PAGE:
Maestro will build a data-aware and memory-aware middleware framework that addresses ubiquitous problems of data movement in complex memory hierarchies and at many levels of the HPC software stack.
Though HPC and HPDA applications pose a broad variety of efficiency challenges, it would be fair to say that the performance of both has become dominated by data movement through the memory and storage systems, as opposed to floating point computational capability. Despite this shift, current software technologies remain severely limited in their ability to optimise data movement. The Maestro project addresses what it sees as the two major impediments of modern HPC software:
1. Moving data through memory was not always the bottleneck. The software stack that HPC relies upon was built through decades of a different situation – when the cost of performing floating point operations (FLOPS) was paramount. Several decades of technical evolution built a software stack and programming models highly fit for optimising floating point operations but lacking in basic data handling functionality. We characterise the set of technical issues at missing data-awareness.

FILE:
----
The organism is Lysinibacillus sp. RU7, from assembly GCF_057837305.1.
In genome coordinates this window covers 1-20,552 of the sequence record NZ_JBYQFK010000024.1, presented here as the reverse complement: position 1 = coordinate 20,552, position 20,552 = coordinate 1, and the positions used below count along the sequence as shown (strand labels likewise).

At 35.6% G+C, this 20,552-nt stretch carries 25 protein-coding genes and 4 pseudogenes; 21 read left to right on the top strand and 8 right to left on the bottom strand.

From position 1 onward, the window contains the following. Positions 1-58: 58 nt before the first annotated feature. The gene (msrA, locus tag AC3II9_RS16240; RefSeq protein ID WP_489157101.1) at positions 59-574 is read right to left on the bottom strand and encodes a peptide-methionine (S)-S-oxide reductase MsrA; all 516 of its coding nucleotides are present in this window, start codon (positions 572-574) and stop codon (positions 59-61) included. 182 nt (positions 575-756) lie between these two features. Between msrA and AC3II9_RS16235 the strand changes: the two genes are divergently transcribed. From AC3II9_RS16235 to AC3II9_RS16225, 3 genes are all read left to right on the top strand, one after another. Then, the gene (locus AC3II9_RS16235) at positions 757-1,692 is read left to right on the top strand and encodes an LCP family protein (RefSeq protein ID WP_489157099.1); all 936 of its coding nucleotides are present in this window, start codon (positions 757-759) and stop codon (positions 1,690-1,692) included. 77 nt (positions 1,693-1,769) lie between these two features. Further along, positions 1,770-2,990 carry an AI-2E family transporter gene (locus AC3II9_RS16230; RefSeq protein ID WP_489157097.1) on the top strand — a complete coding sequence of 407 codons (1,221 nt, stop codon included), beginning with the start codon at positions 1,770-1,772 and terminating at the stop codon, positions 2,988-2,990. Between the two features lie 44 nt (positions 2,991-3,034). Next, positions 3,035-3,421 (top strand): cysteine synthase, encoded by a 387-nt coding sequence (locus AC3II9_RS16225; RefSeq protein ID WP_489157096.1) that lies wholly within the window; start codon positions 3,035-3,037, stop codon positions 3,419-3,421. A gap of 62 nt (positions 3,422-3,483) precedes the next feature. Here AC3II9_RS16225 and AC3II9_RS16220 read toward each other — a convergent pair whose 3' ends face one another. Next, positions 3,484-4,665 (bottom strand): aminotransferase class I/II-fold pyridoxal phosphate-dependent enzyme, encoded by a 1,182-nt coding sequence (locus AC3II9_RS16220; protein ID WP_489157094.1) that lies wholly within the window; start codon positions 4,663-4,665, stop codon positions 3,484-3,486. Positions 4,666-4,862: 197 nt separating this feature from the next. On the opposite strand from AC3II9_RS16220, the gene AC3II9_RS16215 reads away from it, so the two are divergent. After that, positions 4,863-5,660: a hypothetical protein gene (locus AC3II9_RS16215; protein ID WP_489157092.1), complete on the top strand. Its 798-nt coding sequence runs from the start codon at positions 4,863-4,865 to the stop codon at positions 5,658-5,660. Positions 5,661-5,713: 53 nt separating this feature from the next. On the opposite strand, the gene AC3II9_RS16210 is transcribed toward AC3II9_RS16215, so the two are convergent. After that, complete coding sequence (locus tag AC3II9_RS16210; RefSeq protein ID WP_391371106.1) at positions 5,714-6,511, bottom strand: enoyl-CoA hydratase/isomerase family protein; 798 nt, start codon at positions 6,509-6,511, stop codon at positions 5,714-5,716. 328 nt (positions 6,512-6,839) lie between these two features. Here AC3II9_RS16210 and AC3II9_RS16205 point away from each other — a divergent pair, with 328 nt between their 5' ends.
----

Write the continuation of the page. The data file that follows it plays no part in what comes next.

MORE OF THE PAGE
2. Software rightfully insulates users from hardware details, especially as we move higher up the software stack. But HPC applications, programming environments and systems software cannot make key data movement decisions without some understanding of the hardware, especially the increasingly complex memory hierarchy. With the exception of runtimes, which treat memory in a domain-specific manner, software typically must make hardware-neutral decisions which can often leave performance on the table . We characterise this issue as missing memory-awareness.
Maestro proposes a middleware framework that enables memory- and data-awareness.
Field of science
- /natural sciences/computer and information sciences/software/system software
Call for proposal
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Funding SchemeRIA - Research and Innovation action
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